Reishi (Ganoderma lucidum)

In Chinese Medicine, Reishi mushroom is known as the Mushroom of Immortality. With its long list of health benefits: antiviral, anti-cancer, antibacterial, and anti-inflammatory, we can certainly see why. 

In a clinical trial using a combination of turkey tail and reishi mushrooms in people with oral HPV, 88% of participants became infection free in as little as two months (4).

At this time, the exact dosage for turkey tail and reishi is undetermined. Begin by experimenting with 1,000-2,000mg/daily of each.

Shiitake (Lentinula edodes)

Shiitake mushrooms are packed with antioxidants and anti-inflammatory compounds that are known to balance the immune system. The second most cultivated edible mushroom in the world (after button mushrooms), they have an earthy and smoky flavor profile that can seriously upgrade any stir fry, soup, or pizza.

Recently, a small but significant clinical trial found that supplementation with a standardized shiitake mushroom extract called AHCC is a safe and effective treatment for HPV, helping to clear nearly 64% of infections in participating women within a six month period. The same women were tested again six months after they stopped supplementation, and the majority of them continued to test negative (5).

For optimal results, AHCC should be taken on an empty stomach in divided doses for a total of 3g daily. 

Many other medicinal mushrooms have anti-viral and immune-modulating properties. For additional immune support, Agaricus blazei, Chaga, Cordyceps, and Maitake (Hen of the Woods) are some other mushrooms you may want to explore individually or in an immunity blend.

What to look for when choosing a supplement

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The debate around the potency of fruiting body versus mycelium is a hot one, with the general consensus pointing to the high beta-glucan content of the mushroom cap (fruiting body) as superior to products made from mycelium (the mushroom’s root system). Mycelium supplements may also be packed with fillers since the grain mycelium grows on is typically ground up into the product.

For a consistent, clean, sustainable, and bioactive product, look for a long-standing reputable brand that lists a high beta glucan percentage on its label. Additionally, look for tinctures that process the mushrooms through a dual-extraction process. Dual extraction uses both alcohol and hot water to ensure that all of the beneficial compounds are pulled from the mushroom, leaving nothing behind.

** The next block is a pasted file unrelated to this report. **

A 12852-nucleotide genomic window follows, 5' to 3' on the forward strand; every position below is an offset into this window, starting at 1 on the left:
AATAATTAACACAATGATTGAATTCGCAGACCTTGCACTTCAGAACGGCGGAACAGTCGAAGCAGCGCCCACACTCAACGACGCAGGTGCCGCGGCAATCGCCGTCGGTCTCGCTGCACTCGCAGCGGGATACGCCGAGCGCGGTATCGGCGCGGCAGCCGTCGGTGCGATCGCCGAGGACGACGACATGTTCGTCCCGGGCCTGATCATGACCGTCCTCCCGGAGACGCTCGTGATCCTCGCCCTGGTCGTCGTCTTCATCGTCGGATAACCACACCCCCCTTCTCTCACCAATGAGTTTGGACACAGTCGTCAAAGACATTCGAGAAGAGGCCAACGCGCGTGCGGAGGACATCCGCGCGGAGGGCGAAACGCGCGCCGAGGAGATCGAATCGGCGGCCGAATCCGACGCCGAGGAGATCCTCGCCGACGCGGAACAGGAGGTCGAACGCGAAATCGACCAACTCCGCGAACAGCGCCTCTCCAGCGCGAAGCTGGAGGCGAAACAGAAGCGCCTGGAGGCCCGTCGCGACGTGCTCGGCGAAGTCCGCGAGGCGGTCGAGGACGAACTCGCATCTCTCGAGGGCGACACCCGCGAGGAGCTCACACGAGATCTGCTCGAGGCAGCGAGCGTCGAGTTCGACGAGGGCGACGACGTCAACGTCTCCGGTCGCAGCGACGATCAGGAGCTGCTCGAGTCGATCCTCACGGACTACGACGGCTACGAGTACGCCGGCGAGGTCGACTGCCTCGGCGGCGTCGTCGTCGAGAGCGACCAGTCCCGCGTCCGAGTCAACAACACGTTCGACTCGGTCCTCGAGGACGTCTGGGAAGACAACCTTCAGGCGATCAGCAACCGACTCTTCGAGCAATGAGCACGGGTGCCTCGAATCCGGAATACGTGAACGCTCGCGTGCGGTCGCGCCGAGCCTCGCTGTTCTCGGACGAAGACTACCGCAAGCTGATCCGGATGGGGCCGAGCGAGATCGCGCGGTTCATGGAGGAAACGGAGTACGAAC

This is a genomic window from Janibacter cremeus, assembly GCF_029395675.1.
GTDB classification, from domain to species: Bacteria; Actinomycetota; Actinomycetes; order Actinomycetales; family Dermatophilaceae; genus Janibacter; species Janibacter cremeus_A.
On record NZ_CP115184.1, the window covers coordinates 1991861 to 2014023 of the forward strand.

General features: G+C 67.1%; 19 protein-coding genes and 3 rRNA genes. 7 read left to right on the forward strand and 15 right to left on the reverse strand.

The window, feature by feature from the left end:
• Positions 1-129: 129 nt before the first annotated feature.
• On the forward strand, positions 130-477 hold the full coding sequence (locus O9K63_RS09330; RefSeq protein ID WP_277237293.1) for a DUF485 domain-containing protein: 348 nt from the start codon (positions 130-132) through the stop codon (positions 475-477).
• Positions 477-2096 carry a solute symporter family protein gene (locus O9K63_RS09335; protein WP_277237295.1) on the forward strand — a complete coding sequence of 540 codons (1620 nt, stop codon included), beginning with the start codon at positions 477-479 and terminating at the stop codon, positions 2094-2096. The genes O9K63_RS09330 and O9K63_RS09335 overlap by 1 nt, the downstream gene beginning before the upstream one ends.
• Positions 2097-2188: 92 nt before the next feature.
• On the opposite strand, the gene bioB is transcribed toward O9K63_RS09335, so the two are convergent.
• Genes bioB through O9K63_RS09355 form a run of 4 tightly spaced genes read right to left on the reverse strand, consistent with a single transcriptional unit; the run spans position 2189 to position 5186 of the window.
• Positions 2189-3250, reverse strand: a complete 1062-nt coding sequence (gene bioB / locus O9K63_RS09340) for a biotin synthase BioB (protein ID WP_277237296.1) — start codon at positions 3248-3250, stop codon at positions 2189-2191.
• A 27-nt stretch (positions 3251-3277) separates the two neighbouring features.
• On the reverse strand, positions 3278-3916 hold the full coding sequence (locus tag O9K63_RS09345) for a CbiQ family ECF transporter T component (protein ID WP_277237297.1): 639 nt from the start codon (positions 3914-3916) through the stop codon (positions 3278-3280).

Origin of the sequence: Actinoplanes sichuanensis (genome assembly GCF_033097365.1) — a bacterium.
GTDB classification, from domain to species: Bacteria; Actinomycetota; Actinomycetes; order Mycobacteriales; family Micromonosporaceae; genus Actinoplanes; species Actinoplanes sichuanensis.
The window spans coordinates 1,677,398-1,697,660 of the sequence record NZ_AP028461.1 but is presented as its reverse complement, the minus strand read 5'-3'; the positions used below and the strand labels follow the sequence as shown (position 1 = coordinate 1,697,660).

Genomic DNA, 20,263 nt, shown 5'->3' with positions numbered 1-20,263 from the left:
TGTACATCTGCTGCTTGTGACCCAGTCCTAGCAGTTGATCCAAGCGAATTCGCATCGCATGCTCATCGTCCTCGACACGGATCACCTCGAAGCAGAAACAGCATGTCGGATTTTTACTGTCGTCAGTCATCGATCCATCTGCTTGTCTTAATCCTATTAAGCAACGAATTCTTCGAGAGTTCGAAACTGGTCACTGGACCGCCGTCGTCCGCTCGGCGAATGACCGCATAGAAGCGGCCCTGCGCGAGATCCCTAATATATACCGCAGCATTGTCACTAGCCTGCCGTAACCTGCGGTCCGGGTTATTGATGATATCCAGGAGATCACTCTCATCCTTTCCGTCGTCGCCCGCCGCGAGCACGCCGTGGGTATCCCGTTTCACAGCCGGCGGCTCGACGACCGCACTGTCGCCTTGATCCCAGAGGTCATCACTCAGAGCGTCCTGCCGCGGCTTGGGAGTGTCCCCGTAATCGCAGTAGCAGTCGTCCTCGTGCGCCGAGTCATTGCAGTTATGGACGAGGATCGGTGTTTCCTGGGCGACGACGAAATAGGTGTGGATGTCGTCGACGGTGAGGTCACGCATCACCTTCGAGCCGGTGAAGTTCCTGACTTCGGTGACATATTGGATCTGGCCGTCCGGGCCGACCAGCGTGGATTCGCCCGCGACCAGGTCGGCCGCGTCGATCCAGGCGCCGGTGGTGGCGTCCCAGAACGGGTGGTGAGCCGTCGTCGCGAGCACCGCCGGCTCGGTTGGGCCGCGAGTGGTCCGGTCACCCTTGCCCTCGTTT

The fantastic thing about medicinal mushrooms is that they are adaptogenic. Rather than boosting the immune system, they gently nudge it in the direction most needed by the individual consumer. With an impressive array of health benefits with little to no adverse side effects, it is easy to see why so many people seek a more proactive and natural approach to their HPV diagnosis.


  1. Khan, Tabassum, Amrita Date, Hardik Chawda, and Krina Patel. 2019. “Polysaccharides as Potential Anticancer Agents—a Review of Their Progress.” Carbohydrate Polymers 210 (April): 412–28. https://doi.org/10.1016/j.carbpol.2019.01.064.
  2. Fernandez, Jose Verissimo, Thales Allyrio Aaraujo de Medeiros Fernandes, Jenner Chrystian Verissimo de Azevedo, Ricardo Ney Oliveira Cobucci, Maria Goretti Freire de Carvahlo, Vania Sousa Andrade, and Joselio Maria Galvao de Araujo. 2015. “Link between Chronic Inflammation and Human Papillomavirus-Induced Carcinogenesis (Review).” Oncology Letters 9 (3): 1015–26. https://doi.org/10.3892/ol.2015.2884.
  3. Saleh, Mohammad H., Iran Rashedi, and Armand Keating. 2017. “Immunomodulatory Properties of Coriolus Versicolor: The Role of Polysaccharopeptide.” Frontiers in Immunology 8 (September). https://doi.org/10.3389/fimmu.2017.01087.
  4. Donatini, Bruno. 2014. “Control of Oral Human Papillomavirus (HPV) by Medicinal Mushrooms, Trametes Versicolor and Ganoderma Lucidum: A Preliminary Clinical Trial.” International Journal of Medicinal Mushrooms 16 (5): 497–98. https://doi.org/10.1615/intjmedmushrooms.v16.i5.80.
  5. Smith, Judith A., Anjali A. Gaikwad, Lata Mathew, Barbara Rech, Jonathan P. Faro, Joseph A. Lucci, Yu Bai, Randall J. Olsen, and Teresa T. Byrd. 2022. “AHCC® Supplementation to Support Immune Function to Clear Persistent Human Papillomavirus Infections.” Frontiers in Oncology 12 (June). https://doi.org/10.3389/fonc.2022.881902.

Fact Checked: Seraiah Alexander


Vivian Kanchian

Vivian Kanchian

Content Writer

Table Of Contents

History of medicinal mushrooms in modern medicine
A natural remedy for HPV?
Using turkey tail as an HPV treatment
Other medicinal mushrooms used to treat HPV
What to look for when choosing a supplement